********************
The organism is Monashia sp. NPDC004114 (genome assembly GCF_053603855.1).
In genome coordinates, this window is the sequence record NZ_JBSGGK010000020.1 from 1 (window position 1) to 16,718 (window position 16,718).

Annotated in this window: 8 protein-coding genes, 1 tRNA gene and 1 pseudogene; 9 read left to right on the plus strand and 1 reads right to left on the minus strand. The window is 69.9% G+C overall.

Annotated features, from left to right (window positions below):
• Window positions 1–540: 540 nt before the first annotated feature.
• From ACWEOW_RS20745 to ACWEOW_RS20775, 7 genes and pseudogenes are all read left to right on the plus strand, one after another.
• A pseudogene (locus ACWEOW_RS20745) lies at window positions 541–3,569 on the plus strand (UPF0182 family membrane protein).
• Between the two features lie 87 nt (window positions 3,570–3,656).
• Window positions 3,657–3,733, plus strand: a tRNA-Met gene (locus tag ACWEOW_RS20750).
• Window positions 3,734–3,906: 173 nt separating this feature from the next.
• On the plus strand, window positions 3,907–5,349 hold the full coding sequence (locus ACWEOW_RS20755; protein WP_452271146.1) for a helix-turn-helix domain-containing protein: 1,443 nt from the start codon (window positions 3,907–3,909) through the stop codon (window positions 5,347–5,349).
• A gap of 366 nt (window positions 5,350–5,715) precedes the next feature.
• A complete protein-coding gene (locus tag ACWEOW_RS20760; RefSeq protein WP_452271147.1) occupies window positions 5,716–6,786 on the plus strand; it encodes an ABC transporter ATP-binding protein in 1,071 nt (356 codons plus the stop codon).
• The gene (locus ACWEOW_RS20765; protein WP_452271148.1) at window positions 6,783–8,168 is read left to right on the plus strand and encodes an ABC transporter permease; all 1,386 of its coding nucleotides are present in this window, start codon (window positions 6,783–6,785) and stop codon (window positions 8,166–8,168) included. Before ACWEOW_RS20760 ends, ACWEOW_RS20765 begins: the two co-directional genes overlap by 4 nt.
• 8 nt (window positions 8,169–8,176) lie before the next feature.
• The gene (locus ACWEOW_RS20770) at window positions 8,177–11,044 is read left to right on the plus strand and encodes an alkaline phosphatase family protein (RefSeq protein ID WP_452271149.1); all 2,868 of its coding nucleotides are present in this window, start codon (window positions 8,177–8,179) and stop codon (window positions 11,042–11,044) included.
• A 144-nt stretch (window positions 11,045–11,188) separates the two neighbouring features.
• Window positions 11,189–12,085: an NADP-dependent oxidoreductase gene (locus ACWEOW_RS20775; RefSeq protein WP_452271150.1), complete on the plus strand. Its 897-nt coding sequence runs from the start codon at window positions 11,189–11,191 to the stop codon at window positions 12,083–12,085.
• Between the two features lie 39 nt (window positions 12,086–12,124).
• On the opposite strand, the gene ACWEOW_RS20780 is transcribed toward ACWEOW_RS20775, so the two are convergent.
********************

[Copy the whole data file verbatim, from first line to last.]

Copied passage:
The organism is Monashia sp. NPDC004114 (genome assembly GCF_053603855.1).
In genome coordinates, this window is the sequence record NZ_JBSGGK010000020.1 from 1 (window position 1) to 16,718 (window position 16,718).

Annotated in this window: 8 protein-coding genes, 1 tRNA gene and 1 pseudogene; 9 read left to right on the plus strand and 1 reads right to left on the minus strand. The window is 69.9% G+C overall.

Annotated features, from left to right (window positions below):
• Window positions 1–540: 540 nt before the first annotated feature.
• From ACWEOW_RS20745 to ACWEOW_RS20775, 7 genes and pseudogenes are all read left to right on the plus strand, one after another.
• A pseudogene (locus ACWEOW_RS20745) lies at window positions 541–3,569 on the plus strand (UPF0182 family membrane protein).
• Between the two features lie 87 nt (window positions 3,570–3,656).
• Window positions 3,657–3,733, plus strand: a tRNA-Met gene (locus tag ACWEOW_RS20750).
• Window positions 3,734–3,906: 173 nt separating this feature from the next.
• On the plus strand, window positions 3,907–5,349 hold the full coding sequence (locus ACWEOW_RS20755; protein WP_452271146.1) for a helix-turn-helix domain-containing protein: 1,443 nt from the start codon (window positions 3,907–3,909) through the stop codon (window positions 5,347–5,349).
• A gap of 366 nt (window positions 5,350–5,715) precedes the next feature.
• A complete protein-coding gene (locus tag ACWEOW_RS20760; RefSeq protein WP_452271147.1) occupies window positions 5,716–6,786 on the plus strand; it encodes an ABC transporter ATP-binding protein in 1,071 nt (356 codons plus the stop codon).
• The gene (locus ACWEOW_RS20765; protein WP_452271148.1) at window positions 6,783–8,168 is read left to right on the plus strand and encodes an ABC transporter permease; all 1,386 of its coding nucleotides are present in this window, start codon (window positions 6,783–6,785) and stop codon (window positions 8,166–8,168) included. Before ACWEOW_RS20760 ends, ACWEOW_RS20765 begins: the two co-directional genes overlap by 4 nt.
• 8 nt (window positions 8,169–8,176) lie before the next feature.
• The gene (locus ACWEOW_RS20770) at window positions 8,177–11,044 is read left to right on the plus strand and encodes an alkaline phosphatase family protein (RefSeq protein ID WP_452271149.1); all 2,868 of its coding nucleotides are present in this window, start codon (window positions 8,177–8,179) and stop codon (window positions 11,042–11,044) included.
• A 144-nt stretch (window positions 11,045–11,188) separates the two neighbouring features.
• Window positions 11,189–12,085: an NADP-dependent oxidoreductase gene (locus ACWEOW_RS20775; RefSeq protein WP_452271150.1), complete on the plus strand. Its 897-nt coding sequence runs from the start codon at window positions 11,189–11,191 to the stop codon at window positions 12,083–12,085.
• Between the two features lie 39 nt (window positions 12,086–12,124).
• On the opposite strand, the gene ACWEOW_RS20780 is transcribed toward ACWEOW_RS20775, so the two are convergent.